Delivering Music Instruction Remotely – North Ayrshire Music Service

I am Rosslyn Lee and I am the Digital Skills Coordinator for North Ayrshire Education.  Part of my job is to support staff and pupils in our schools with all aspects of digital learning and teaching.  I became a Microsoft Innovative Educator Expert in 2017 as I recognised the value to my professional learning as well as my training role.  Completing courses on the MEC is a great way of keeping up to date with O365  developments as well as providing me with opportunities for professional learning, not available elsewhere.

 

The North Ayrshire Music Service consisting of 23 peripatetic instructors has been and continues to be very successful in delivering music instruction across the authority.  North Ayrshire young musicians regularly achieve great success at the Ayrshire Music Festival as soloists and ensembles.  There are two authority ensembles who take part in the annual National Concert Band Festival, again achieving success within Scotland as well as at the national finals.

The Music Service has used a phone app for several years to distribute information to pupils and all staff have their own laptop to digitally record pupil achievements.  Microsoft Office365 through Glow is the platform that the Music Service utilise.   Use has also been made of a staff Sharepoint site for a number of years.  This is maintained by the Music Service Admin Officer.   However, the current COVID-19 crisis has had a huge impact on the delivery of their service.

As a forward-thinking service, Ronan Watson, the Music Service Manager started to look at how instruction could be delivered remotely.  I worked with Ronan to help develop their use of Microsoft Teams, a blog, a Sharepoint site and a You Tube Channel.  Two of our instructors recently achieved Certified MIE status as they see the value in this type of professional learning which will help support their work now and in the future.

 

 

MUSIC SERVICE BLOG

The blog is public facing and serves to provide information about the Music Service to parents.

SHAREPOINT SITE

The Sharepoint site was set up to give primary pupils access to resources and to allow staff to communicate with them about their tasks.  The site contains a document library for each school with folders for each instructor who works with that school.  These folders contain uploads of music, links to the Music Service videos on You Tube and soundtracks as well as records of work for pupils in the school.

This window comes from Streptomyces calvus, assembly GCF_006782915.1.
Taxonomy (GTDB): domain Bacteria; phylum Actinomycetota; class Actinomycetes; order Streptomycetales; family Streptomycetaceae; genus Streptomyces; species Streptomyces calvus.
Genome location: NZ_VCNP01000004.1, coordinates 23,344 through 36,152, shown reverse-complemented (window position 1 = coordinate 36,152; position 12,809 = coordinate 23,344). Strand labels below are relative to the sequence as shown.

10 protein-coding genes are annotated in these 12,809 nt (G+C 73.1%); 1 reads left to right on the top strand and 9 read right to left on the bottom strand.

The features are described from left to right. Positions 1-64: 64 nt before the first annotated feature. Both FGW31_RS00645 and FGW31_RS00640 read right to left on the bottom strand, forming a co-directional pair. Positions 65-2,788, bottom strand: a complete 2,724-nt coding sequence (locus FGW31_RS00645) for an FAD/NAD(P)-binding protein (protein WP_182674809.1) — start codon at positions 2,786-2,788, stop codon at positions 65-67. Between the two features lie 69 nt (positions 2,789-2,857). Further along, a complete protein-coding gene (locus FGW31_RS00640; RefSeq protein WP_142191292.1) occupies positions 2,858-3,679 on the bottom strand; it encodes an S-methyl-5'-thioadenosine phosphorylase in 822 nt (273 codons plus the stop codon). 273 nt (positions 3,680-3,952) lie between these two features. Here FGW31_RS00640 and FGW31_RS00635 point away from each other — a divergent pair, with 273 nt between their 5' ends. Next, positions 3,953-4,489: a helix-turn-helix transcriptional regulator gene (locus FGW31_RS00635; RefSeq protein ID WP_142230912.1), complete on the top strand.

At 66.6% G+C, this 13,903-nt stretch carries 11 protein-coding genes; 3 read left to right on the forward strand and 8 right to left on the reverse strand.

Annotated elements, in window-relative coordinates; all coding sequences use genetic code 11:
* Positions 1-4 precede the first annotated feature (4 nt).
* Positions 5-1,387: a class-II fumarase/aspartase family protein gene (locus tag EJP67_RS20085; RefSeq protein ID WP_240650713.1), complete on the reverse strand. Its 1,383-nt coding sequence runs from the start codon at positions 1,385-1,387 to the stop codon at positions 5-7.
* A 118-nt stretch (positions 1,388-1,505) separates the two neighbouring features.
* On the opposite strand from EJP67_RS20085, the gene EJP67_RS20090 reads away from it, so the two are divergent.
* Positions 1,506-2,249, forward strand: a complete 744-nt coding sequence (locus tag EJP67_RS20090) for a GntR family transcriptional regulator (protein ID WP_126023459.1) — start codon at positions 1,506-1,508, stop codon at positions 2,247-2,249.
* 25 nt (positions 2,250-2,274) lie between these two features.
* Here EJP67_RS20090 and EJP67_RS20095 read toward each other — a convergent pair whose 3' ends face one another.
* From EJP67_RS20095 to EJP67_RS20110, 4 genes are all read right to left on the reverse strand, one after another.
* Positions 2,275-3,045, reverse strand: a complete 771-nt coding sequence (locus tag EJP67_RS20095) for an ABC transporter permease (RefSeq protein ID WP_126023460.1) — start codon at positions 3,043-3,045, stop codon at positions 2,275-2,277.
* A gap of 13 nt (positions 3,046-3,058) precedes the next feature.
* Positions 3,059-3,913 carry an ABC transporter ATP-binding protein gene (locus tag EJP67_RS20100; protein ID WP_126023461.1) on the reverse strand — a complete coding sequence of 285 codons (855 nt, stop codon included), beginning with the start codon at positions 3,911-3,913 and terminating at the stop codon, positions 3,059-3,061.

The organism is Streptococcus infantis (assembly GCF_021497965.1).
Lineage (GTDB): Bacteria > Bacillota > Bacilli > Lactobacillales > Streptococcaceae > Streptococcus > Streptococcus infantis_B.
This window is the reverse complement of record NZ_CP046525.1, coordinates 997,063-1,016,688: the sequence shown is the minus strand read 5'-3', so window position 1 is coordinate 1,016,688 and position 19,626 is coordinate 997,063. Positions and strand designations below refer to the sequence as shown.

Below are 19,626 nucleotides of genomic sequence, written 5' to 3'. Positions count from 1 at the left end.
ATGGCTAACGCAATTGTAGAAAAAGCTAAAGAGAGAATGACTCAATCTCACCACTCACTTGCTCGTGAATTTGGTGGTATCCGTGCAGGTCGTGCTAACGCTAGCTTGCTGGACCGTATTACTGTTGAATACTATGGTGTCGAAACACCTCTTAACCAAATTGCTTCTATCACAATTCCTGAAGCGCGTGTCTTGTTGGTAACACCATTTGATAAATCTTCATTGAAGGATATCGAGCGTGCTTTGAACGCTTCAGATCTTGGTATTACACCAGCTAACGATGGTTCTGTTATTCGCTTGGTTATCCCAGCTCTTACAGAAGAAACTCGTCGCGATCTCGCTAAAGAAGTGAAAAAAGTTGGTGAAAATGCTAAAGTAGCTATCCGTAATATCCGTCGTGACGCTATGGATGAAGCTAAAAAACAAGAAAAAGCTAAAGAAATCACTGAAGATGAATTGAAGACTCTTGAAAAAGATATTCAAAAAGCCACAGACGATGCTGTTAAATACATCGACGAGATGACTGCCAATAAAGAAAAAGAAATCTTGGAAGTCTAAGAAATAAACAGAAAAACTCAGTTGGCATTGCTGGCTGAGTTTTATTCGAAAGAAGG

YOU TUBE CHANNEL

The You Tube Channel was set up as unlisted to allow the instructors to upload videos of themselves demonstrating instrumental techniques to pupils.  As neither Stream or video conferencing with pupils is possible using Teams in Glow,  a solution was required to provide some visual instruction and it was felt that You Tube was the easiest option to share these videos.

VSCENE

Several months before lockdown, I was asked to look at Vscene, video conferencing software from Ajenta,  as a way of delivering Advanced Higher subjects and also to facilitate lessons to Arran High School, our island school who have challenges around staffing as well as access for staff.  Indeed, in January this year the ferry service was severely disrupted for most of the month. Vscene seemed to be an ideal solution for us.

Due to COVID-19, I decided to trial Vscene with the Music Service and they are piloting it until the end of June to assess its suitability.  It is highly likely that music tuition will continue to be delivered virtually to pupils, whether in school or at home,  for some time yet as schools attempt to keep numbers in their buildings to a minimum to comply with social distancing rules.

 

TEAMS

A few of the staff also use Teams to communicate with pupils.  Here pupils can find files of music they require as well as upload their own practise audio files.

One of the instructors, Fiona Ramsay,  has created three Teams for her clusters and communicates with her pupils by posting announcements regularly.  None of her pupils had ever used Teams before lockdown and it has taken time to persuade some of them to engage, however she is making progress and they are now posting questions as well as uploading  their work.

Fiona also makes up Microsoft Form quizzes for the pupils and has a channel to support pupils using Teams.  The ‘Ask Mrs Ramsay’ channel avoids the general channel from becoming cluttered.

Feeling that pupils were becoming more comfortable with Teams, Fiona recently started to use OneNote.  Pupils sections include their Practise Diary where they can upload their audio files and receive feedback privately.

 

Remotely delivering a practical subject like music has its challenges. However, the North Ayrshire Music Service has risen to these challenges and is striving to maintain its delivery of music lessons to pupils to as high a standard as possible.  These methods will never permanently replace face to face tuition but serve to deliver music instruction to our pupils in the best way possible, given the current circumstances.

 

 

 

 

One comment

  1. Joe says:

    I’m a retired peripatetic woodwind instructor and I used to teach for the N. Ayrshire Music Service. I’m asking if there is anyone in the music service at all interested in keeping the Garnock Valley Community Band going. If anyone remembers we used to rehearse in the Garnock Community Campus. Ralph Wilson and I have been trying to keep it going during lockdown on facebook. You can find us there under the name above which show some of our on line ‘experiments’. I think we’re fighting a losing battle and the band is dying a slow death with dwindling numbers showing interest. I know this is not the right time mention this but I don’t think there is much music outside the campus which is a bit depressing.

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